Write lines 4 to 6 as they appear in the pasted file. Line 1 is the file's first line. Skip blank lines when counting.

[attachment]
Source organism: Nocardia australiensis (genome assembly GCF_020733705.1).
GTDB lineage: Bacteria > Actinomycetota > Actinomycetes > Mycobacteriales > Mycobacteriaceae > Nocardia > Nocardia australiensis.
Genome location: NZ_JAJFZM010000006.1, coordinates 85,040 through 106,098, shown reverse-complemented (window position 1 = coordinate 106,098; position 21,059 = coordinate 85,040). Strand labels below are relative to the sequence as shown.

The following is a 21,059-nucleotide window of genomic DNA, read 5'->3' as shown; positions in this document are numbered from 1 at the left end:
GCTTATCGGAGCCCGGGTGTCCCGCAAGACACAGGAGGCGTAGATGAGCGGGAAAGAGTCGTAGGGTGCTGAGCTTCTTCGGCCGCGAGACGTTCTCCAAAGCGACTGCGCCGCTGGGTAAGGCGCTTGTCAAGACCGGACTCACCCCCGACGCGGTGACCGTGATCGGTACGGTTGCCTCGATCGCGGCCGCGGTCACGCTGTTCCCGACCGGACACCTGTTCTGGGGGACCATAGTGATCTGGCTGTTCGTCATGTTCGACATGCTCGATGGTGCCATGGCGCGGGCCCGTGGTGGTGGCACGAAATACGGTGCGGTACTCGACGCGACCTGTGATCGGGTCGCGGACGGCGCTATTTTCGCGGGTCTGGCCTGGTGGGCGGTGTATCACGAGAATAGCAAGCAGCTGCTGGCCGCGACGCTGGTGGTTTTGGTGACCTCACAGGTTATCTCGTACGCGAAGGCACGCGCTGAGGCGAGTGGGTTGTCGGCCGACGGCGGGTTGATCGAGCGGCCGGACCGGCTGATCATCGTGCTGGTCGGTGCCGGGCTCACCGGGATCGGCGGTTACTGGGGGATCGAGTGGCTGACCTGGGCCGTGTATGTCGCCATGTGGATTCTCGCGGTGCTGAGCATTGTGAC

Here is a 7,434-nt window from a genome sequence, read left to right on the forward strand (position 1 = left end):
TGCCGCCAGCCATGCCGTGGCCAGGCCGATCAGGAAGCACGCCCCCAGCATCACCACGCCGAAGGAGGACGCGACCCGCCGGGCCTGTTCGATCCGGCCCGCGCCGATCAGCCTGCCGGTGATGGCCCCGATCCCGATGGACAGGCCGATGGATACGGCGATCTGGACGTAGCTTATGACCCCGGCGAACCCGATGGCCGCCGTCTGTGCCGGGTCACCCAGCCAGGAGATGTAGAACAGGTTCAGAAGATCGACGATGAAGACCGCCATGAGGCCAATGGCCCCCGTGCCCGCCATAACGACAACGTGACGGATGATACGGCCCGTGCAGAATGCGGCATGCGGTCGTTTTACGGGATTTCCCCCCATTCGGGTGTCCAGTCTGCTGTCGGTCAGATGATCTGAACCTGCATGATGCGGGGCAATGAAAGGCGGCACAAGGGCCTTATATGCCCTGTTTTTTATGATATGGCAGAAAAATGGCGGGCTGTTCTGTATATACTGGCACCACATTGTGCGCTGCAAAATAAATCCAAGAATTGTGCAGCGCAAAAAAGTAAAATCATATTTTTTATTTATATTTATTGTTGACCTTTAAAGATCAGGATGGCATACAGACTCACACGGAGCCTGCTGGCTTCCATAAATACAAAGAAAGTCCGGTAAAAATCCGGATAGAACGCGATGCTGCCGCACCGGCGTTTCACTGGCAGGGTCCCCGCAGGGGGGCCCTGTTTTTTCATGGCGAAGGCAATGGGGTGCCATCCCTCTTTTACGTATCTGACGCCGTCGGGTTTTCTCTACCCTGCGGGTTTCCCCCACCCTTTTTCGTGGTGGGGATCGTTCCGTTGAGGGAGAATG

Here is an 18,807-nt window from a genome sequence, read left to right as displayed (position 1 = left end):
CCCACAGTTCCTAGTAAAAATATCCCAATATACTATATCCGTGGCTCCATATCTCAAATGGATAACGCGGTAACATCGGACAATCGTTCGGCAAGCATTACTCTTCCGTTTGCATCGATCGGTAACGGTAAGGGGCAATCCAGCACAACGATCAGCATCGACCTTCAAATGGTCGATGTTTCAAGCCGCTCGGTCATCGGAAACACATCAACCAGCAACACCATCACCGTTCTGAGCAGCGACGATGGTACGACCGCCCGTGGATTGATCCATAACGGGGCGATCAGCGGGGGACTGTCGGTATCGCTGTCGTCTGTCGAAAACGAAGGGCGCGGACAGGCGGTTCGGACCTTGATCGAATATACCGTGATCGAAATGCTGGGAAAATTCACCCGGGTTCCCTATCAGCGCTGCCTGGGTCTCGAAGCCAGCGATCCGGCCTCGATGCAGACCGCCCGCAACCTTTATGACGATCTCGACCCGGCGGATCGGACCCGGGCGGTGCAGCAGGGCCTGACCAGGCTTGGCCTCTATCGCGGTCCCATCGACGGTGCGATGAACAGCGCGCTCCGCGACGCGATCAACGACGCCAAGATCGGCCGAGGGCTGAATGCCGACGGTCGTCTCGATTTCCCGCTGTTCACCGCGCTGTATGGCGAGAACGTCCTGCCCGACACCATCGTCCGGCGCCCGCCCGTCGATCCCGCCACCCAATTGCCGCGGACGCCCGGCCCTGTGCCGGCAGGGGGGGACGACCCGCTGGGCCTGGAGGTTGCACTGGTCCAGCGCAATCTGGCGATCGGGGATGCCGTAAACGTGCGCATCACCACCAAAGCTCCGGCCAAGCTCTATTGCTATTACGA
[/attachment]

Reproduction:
The following is a 21,059-nucleotide window of genomic DNA, read 5'->3' as shown; positions in this document are numbered from 1 at the left end:
GCTTATCGGAGCCCGGGTGTCCCGCAAGACACAGGAGGCGTAGATGAGCGGGAAAGAGTCGTAGGGTGCTGAGCTTCTTCGGCCGCGAGACGTTCTCCAAAGCGACTGCGCCGCTGGGTAAGGCGCTTGTCAAGACCGGACTCACCCCCGACGCGGTGACCGTGATCGGTACGGTTGCCTCGATCGCGGCCGCGGTCACGCTGTTCCCGACCGGACACCTGTTCTGGGGGACCATAGTGATCTGGCTGTTCGTCATGTTCGACATGCTCGATGGTGCCATGGCGCGGGCCCGTGGTGGTGGCACGAAATACGGTGCGGTACTCGACGCGACCTGTGATCGGGTCGCGGACGGCGCTATTTTCGCGGGTCTGGCCTGGTGGGCGGTGTATCACGAGAATAGCAAGCAGCTGCTGGCCGCGACGCTGGTGGTTTTGGTGACCTCACAGGTTATCTCGTACGCGAAGGCACGCGCTGAGGCGAGTGGGTTGTCGGCCGACGGCGGGTTGATCGAGCGGCCGGACCGGCTGATCATCGTGCTGGTCGGTGCCGGGCTCACCGGGATCGGCGGTTACTGGGGGATCGAGTGGCTGACCTGGGCCGTGTATGTCGCCATGTGGATTCTCGCGGTGCTGAGCATTGTGAC

Here is a 7,434-nt window from a genome sequence, read left to right on the forward strand (position 1 = left end):